The City of Houston’s commitments to expand the Safer Streets Initiative on April 11 and April 17, 2019 are a result of a year’s worth of data analysis and advocacy by LINK Houston, partner stakeholders like BikeHouston, and community members. Nearly a year after Mayor Turner’s initial announcement to expand the Safer Streets Initiative across Houston during Bike to Work Day in May 2018, he reiterated the City’s commitment to improve safety and accessibility for people with disabilities, and those walking, biking, as well as in cars, and announced new commitments on safety education, infrastructure, and law enforcement.We at LINK Houston want to make sure that the commitments made last month are not forgotten. To this end, we have created an inventory of all the announcements to help ensure local officials are accountable to promises they made.The following are public commitments made by Mayor Turner and other City of Houston officials in April 2019:
City Safer Streets Initiative
  • A plan of immediate and short-term changes to improve pedestrian safety and accessibility within Houston sidewalks, crosswalks, and intersections.

Changes at Shepherd Drive and 10th Street

  • Pedestrians will be directed to the stop at 10th Street which will receive access improvements via METRO’s new Universal Accessibility initiative (proposed to have all 9,000 bus stops to be universally accessible by 2024).
  • Houston Public Works will add accessible curb cuts and ramps to crosswalks at Shepherd near 10th Street.
  • Houston Public Works Director Carol Haddock will develop a plan for further safe crosswalk upgrades on Shepherd near 10th Street with a timeline for completion of said improvements.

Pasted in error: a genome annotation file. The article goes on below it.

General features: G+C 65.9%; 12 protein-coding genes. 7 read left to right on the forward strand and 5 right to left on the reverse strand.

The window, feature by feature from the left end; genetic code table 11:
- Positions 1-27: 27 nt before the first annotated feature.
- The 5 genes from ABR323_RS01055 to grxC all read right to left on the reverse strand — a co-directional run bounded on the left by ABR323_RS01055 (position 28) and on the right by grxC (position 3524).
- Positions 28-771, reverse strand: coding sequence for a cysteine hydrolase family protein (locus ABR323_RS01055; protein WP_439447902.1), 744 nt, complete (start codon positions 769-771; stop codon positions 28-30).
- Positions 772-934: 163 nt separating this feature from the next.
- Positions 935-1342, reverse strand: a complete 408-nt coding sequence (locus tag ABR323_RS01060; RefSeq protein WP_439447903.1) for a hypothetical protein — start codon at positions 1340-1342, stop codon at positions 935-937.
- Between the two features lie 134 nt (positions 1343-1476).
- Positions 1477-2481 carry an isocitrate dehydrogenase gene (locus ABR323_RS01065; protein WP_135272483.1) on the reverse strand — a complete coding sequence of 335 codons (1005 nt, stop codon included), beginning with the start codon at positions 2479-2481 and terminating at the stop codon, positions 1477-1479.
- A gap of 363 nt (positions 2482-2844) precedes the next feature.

• In this calendar year, Houston Public Works will install accessible ramps, a crosswalk, and a hybrid pedestrian beacon (i.e., pedestrian activated traffic signal to stop vehicles) on Shepherd south of 10th Street.
  • Houston Public Works will look at other areas in town where similar improvements will also improve safety.

Road Safety Audits

  • Houston Public Works addressed most short-term recommendations at the first six of the 12 most dangerous intersections; short-term recommendations will be implemented for the remaining six priority intersections from 2018.

Reporting Safety Issues

  • City of Houston added a new service request within its 3-1-1 system, so that anyone can specifically report sidewalk and intersection safety problems (including accessibility concerns).
  • An operator script has been drafted for 3-1-1 call center staff to equip for response to calls.
  • The Mayor’s Office for People with Disabilities and Houston Public Works will work together to ensure all calls are routed to appropriate city personnel to allow the City to better understand and prioritize safety and accessibility improvements.

Communications and Management

  • Mayor Turner will appoint a Safer Streets Coordinator to address and manage safety improvements.
  • The City of Houston will establish a Pedestrian Accessibility and Safety Task Force that will focus on drafting long-term recommendations for the City of Houston to pursue.
  • The City of Houston will create a dashboard to track deadly crashes involving people with disabilities and people walking or biking.